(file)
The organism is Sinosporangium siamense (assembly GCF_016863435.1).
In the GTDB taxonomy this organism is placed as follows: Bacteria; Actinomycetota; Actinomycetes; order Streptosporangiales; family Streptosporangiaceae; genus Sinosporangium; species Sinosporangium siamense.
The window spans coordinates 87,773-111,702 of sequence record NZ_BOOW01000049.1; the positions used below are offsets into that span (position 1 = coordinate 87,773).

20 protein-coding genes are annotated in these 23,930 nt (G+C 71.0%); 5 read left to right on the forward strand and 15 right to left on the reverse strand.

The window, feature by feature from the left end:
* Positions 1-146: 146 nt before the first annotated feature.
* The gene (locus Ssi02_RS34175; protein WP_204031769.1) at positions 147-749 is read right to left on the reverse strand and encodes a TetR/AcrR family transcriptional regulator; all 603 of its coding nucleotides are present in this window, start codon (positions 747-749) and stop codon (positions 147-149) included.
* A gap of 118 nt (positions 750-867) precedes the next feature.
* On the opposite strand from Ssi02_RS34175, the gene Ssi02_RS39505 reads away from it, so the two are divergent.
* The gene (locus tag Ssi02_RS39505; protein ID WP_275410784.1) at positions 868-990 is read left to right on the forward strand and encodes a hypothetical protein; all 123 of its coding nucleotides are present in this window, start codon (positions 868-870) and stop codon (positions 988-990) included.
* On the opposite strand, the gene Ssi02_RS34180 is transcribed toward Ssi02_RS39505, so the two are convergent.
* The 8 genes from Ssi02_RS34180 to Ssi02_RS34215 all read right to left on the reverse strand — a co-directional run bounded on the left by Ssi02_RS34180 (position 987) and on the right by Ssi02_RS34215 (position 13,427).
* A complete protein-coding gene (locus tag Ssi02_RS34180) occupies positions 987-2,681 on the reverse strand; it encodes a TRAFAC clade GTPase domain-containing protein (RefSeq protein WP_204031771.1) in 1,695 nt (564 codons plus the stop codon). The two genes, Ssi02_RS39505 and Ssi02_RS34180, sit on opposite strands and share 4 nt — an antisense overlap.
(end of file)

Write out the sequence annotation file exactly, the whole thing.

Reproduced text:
The organism is Sinosporangium siamense (assembly GCF_016863435.1).
In the GTDB taxonomy this organism is placed as follows: Bacteria; Actinomycetota; Actinomycetes; order Streptosporangiales; family Streptosporangiaceae; genus Sinosporangium; species Sinosporangium siamense.
The window spans coordinates 87,773-111,702 of sequence record NZ_BOOW01000049.1; the positions used below are offsets into that span (position 1 = coordinate 87,773).

20 protein-coding genes are annotated in these 23,930 nt (G+C 71.0%); 5 read left to right on the forward strand and 15 right to left on the reverse strand.

The window, feature by feature from the left end:
* Positions 1-146: 146 nt before the first annotated feature.
* The gene (locus Ssi02_RS34175; protein WP_204031769.1) at positions 147-749 is read right to left on the reverse strand and encodes a TetR/AcrR family transcriptional regulator; all 603 of its coding nucleotides are present in this window, start codon (positions 747-749) and stop codon (positions 147-149) included.
* A gap of 118 nt (positions 750-867) precedes the next feature.
* On the opposite strand from Ssi02_RS34175, the gene Ssi02_RS39505 reads away from it, so the two are divergent.
* The gene (locus tag Ssi02_RS39505; protein ID WP_275410784.1) at positions 868-990 is read left to right on the forward strand and encodes a hypothetical protein; all 123 of its coding nucleotides are present in this window, start codon (positions 868-870) and stop codon (positions 988-990) included.
* On the opposite strand, the gene Ssi02_RS34180 is transcribed toward Ssi02_RS39505, so the two are convergent.
* The 8 genes from Ssi02_RS34180 to Ssi02_RS34215 all read right to left on the reverse strand — a co-directional run bounded on the left by Ssi02_RS34180 (position 987) and on the right by Ssi02_RS34215 (position 13,427).
* A complete protein-coding gene (locus tag Ssi02_RS34180) occupies positions 987-2,681 on the reverse strand; it encodes a TRAFAC clade GTPase domain-containing protein (RefSeq protein WP_204031771.1) in 1,695 nt (564 codons plus the stop codon). The two genes, Ssi02_RS39505 and Ssi02_RS34180, sit on opposite strands and share 4 nt — an antisense overlap.